> > FTL of the block device, "hey these blocks are unused, you can do some
> > wear leveling with them".
>
> Yes, the assumption is that discard is fast.  Exactly how fast seems
> to vary; this is one of the reasons why there are three different ways
> to do discards on a file system after files are deleted.  One way is
> to do them after the deleted definitely won't be unwound (i.e., after
> the ext4 journal commit).  But on some devices, the discard command,
> while fast, is slow enough that this will compete with the I/O
> completion times of other read commands, thus degrading system
> performance.  So you can also execute the trim commands out of cron,
> using the fstrim command, which will run the discards in the
> background, and the system administrator can adjust when fstrim is
> executed during times wheno performance isn't critical.  (e.g., when
> the phone is on a charger in the middle of the night, or at 4am local
> time, etc.)  Finally, you can configure e2fsck to run the discards
> after the file system consistency check is done.
>
> The reason why we have to leave this up to the system administrators
> is that we have essentially no guidance from the device how slow the
> discard command might be, how it intereferes with other device
> operations, and whether the discard might be more likely ignored if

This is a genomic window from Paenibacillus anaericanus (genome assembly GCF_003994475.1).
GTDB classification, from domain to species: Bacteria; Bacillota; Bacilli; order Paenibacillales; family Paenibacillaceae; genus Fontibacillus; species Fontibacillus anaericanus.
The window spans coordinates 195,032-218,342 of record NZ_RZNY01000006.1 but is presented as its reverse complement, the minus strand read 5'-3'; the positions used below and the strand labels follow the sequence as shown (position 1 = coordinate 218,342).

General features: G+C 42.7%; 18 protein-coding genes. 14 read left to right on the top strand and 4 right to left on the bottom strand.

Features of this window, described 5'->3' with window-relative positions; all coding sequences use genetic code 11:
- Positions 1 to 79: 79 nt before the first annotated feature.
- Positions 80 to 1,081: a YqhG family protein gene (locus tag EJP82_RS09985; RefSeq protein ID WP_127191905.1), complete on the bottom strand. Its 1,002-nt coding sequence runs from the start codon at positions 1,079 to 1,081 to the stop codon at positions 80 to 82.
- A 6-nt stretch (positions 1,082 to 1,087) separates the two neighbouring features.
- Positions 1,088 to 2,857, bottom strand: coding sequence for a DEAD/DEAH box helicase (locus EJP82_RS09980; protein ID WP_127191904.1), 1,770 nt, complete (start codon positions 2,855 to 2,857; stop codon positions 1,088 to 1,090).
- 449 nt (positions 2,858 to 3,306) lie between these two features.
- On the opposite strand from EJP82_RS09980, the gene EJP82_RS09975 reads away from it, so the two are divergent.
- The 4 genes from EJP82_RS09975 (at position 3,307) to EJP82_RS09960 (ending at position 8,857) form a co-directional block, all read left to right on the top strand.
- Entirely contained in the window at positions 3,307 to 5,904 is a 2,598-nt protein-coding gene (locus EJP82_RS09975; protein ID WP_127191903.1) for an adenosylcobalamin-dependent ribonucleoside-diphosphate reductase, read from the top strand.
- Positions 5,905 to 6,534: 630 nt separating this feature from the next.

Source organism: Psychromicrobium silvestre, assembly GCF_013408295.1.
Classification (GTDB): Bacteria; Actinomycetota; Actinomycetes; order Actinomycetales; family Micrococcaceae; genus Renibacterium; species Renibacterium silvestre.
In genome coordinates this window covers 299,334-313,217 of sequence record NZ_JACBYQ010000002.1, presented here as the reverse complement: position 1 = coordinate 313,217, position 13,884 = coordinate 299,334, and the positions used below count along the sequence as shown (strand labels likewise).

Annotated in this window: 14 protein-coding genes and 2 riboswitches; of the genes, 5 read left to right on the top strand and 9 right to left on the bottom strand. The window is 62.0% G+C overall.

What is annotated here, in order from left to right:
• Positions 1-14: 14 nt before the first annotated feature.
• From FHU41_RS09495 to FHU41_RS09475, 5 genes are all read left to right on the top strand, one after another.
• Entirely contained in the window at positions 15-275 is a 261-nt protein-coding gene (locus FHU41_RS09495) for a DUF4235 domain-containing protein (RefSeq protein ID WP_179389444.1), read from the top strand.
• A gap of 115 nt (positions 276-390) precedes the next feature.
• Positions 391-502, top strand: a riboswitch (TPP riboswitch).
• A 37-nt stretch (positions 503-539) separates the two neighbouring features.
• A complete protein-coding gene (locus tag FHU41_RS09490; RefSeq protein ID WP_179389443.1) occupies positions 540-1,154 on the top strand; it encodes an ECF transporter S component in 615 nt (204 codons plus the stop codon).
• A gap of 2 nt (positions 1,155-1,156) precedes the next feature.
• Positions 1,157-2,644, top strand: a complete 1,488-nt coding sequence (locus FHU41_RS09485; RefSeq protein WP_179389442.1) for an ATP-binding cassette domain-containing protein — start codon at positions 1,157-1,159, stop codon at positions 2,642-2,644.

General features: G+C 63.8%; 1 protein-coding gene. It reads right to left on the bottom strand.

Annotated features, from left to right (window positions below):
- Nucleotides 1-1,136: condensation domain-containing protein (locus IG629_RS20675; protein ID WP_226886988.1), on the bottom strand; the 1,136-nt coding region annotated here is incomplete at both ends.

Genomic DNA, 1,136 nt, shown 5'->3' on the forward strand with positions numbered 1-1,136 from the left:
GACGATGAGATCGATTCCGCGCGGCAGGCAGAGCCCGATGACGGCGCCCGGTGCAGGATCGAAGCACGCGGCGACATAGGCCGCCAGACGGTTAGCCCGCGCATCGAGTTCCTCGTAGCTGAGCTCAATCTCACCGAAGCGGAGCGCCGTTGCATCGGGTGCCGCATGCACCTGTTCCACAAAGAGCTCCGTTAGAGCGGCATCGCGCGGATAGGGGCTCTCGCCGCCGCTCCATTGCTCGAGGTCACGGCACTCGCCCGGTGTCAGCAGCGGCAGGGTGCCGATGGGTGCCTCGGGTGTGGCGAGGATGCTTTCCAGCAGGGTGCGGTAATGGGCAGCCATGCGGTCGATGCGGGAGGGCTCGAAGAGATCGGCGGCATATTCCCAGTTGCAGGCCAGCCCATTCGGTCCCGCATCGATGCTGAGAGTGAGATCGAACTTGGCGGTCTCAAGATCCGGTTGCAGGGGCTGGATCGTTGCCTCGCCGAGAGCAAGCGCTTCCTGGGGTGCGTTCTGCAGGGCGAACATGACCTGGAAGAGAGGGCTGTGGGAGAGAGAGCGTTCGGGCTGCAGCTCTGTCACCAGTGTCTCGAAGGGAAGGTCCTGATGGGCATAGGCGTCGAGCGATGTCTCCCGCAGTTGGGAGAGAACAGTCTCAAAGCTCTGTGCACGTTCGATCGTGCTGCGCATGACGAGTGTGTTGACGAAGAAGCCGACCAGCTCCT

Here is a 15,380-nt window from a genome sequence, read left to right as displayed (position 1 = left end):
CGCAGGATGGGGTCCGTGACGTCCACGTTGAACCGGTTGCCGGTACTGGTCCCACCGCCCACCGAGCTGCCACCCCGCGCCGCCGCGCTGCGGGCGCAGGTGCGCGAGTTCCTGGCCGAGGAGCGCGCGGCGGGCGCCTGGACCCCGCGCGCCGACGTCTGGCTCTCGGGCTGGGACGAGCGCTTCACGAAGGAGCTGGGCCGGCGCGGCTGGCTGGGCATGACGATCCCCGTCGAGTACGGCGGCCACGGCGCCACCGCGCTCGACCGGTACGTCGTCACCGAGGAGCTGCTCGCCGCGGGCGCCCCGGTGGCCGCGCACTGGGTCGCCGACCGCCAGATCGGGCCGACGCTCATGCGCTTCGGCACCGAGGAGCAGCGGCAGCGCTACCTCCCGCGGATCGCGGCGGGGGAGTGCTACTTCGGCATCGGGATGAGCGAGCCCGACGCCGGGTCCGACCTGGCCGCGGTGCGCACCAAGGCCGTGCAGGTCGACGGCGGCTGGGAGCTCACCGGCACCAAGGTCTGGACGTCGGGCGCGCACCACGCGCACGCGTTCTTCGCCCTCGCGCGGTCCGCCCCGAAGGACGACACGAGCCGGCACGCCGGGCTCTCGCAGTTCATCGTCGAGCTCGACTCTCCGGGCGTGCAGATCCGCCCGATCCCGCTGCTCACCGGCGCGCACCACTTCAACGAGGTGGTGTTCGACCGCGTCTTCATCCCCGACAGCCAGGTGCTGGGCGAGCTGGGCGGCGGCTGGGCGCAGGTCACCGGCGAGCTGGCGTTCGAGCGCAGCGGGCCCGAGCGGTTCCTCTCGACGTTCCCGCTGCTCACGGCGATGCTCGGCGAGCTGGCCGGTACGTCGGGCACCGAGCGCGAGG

> the device is busy.  So it might be that the discard will more likely
> improve write endurance when it is done when the device is idle.  All
> of the speccs (SCSI, SATA, UFS, eMMC, SD) are remarkable unhelpful
> because performance considerations is generally consider "out of
> scope" of standards committees.  They want to leave that up to market
> forces; which is why big companies (at handset vendors, hyperscale
> cloud providers, systems integrators, etc.) have to spend as much
> money doing certification testing before deciding which products to
> buy; think of it as a full-employment act for storage engineers.  :-)

A few comments related to the above.

Even if the discarded blocks are flushed at some wisely selected
point, when the device is idle, that doesn't guarantee that the
internal garbage collection runs inside the device. In the end that
depends on the FW implementation of the card - and I assume it's
likely triggered based on some internal idle time and the amount of
"garbage" there is to deal with.

For both eMMC and SD cards, the specs define commands for how to
manually control the background operations inside the cards. In
principle, this allows us to tell the card when it's a good time to
run garbage collection (and when not to).

Both for eMMC and SD, we are not using this, yet. However, I have been
playing with a couple of different ideas to explore this:

*) Use the runtime PM framework to detect an idle period and then
trigger background operations. The problem is, that we don't really
know how long we will be idle, meaning that we don't know if it's
really a wise decision to trigger the background operations in the
end.

**) Invent a new type of generic block request, as to let userspace
trigger this.

Of course, another option is also to leave this as is, thus relying on
the internal FW of the card to act the best it can.

Do you have any thoughts around this?

[...]

Kind regards
Uffe